Contributors
Zhang, Yiwen, Lepine, Jeffery, Judge, Timothy, et al.
Created Date
2013

Despite the vast amount of research within the leadership and culture domains, a paucity of research has integrated the two literatures. This dissertation investigates leadership, organizational culture, and the dynamic interplay between them. It is composed of three papers with the objective to integrate leadership and culture research, theoretically and empirically, and generate novel insights about both phenomena. Paper 1 describes how leader-unit interactions foster culture emergence. I integrate insights from social learning theory, self-regulation theory, and event-structure theory to enumerate how leader-unit interactions create values, beliefs, and underlying assumptions that become shared among members in a nascent work unit. …

Contributors
Hartnell, Chad, Kinicki, Angelo J, Walumbwa, Fred O, et al.
Created Date
2012

The purpose of this study is to explore the way mindfulness informs how leaders make sense of and navigate paradoxical tensions that arise in their organizations. This study employs a qualitative research methodology, based on synchronous, semi- structured, in-depth interviews of leaders who hold a personal mindfulness practice. Qualitative interviews illuminate how leaders’ communication about paradoxical tensions (e.g., through metaphorical language) reflects the way they experience those tensions. Findings extend the constitutive approach to paradox by demonstrating the way mindfulness informs awareness, emotion, pausing, and self-care. Specifically, this study (1) empirically illustrates how higher-level, dialogic more-than responses to paradox may …

Contributors
Town, Sophia, Tracy, Sarah, Fairhurst, Gail, et al.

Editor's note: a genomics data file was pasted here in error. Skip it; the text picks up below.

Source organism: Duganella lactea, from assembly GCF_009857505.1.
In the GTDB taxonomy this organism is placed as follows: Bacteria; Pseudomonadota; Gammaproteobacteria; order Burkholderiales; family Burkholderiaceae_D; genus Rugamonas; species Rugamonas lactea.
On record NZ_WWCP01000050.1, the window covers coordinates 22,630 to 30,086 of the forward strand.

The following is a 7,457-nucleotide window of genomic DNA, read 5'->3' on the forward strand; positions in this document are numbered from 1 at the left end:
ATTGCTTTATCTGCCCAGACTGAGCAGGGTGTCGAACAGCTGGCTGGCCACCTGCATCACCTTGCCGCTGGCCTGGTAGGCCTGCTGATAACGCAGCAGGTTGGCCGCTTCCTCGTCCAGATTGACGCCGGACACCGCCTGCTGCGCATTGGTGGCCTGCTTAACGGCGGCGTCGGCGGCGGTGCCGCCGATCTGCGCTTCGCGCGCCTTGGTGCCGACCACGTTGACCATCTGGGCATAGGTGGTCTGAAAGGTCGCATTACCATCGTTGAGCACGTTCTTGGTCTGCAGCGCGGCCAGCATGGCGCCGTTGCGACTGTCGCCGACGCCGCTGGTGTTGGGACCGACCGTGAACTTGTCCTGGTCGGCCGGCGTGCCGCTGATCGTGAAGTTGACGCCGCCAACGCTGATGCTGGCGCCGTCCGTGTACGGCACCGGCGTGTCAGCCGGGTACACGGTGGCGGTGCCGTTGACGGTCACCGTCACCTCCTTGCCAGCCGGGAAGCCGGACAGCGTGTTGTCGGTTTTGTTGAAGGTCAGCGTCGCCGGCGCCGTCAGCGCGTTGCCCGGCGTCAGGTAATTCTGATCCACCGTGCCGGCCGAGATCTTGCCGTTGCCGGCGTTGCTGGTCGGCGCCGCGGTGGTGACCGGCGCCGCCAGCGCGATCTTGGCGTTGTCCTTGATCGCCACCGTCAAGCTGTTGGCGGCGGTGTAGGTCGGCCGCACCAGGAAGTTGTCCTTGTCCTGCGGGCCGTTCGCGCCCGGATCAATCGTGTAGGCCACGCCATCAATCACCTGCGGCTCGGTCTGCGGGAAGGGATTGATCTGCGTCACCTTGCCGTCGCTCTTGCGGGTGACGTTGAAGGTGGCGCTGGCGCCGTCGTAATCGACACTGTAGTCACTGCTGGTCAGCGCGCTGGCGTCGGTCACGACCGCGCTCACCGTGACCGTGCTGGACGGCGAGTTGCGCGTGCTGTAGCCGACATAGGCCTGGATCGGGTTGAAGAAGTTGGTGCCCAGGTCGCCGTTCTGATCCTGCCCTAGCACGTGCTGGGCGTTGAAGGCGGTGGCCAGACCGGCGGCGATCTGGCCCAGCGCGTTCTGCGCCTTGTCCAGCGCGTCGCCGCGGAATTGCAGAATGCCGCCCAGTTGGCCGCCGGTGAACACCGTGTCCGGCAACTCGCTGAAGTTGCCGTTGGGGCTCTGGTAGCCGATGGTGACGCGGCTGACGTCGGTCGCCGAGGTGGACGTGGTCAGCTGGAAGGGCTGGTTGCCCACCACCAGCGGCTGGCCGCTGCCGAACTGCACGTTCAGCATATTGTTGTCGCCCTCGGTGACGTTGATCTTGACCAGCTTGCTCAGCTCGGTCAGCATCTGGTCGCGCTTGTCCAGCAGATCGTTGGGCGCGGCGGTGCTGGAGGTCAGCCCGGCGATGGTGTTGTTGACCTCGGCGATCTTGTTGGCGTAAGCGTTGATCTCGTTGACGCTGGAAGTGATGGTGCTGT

Created Date
2019

This dissertation explores when and how the social comparisons that employees make with respect to their LMX (leader-member exchange) relationships affect their work performance and behaviors. The study introduces the concept of LMX social comparison across dyads (LMXAD) in which a follower compares the quality of his/her supervisory relationship to other leader-member dyads outside of the workgroup (e.g., my leader-myself vs. other leaders-other colleagues). Thus, the study sheds light on LMX social comparison processes at a dyadic level (e.g., our relationship vs. their relationships) as opposed to the individual level (e.g., my relationship vs their relationships, when followers share a …

Contributors
Seo, Jungmin, Nahrgang, Jennifer D, Lepine, Jeffery A, et al.
Created Date
2016

Grounded in the relational view of leadership, this dissertation explores the dynamics of the leader/follower relationship in the context of a collective using a social networks approach. Specifically, I build on DeRue and Ashford’s (2010) work that focuses on dynamic, socially constructed leadership relationships within a dyad to focus on such relationships within a collective. In doing so, I conceptualize collective leader endorsement – receiving a grant of leader identity from a collective of followers – and examine the implications of collective leader endorsement. As a dynamic relationship, collective leader endorsement can change as individuals give and receive grants of …

Contributors
Bartels, Amy L, LePine, Jeffery, Peterson, Suzanne, et al.
Created Date
2018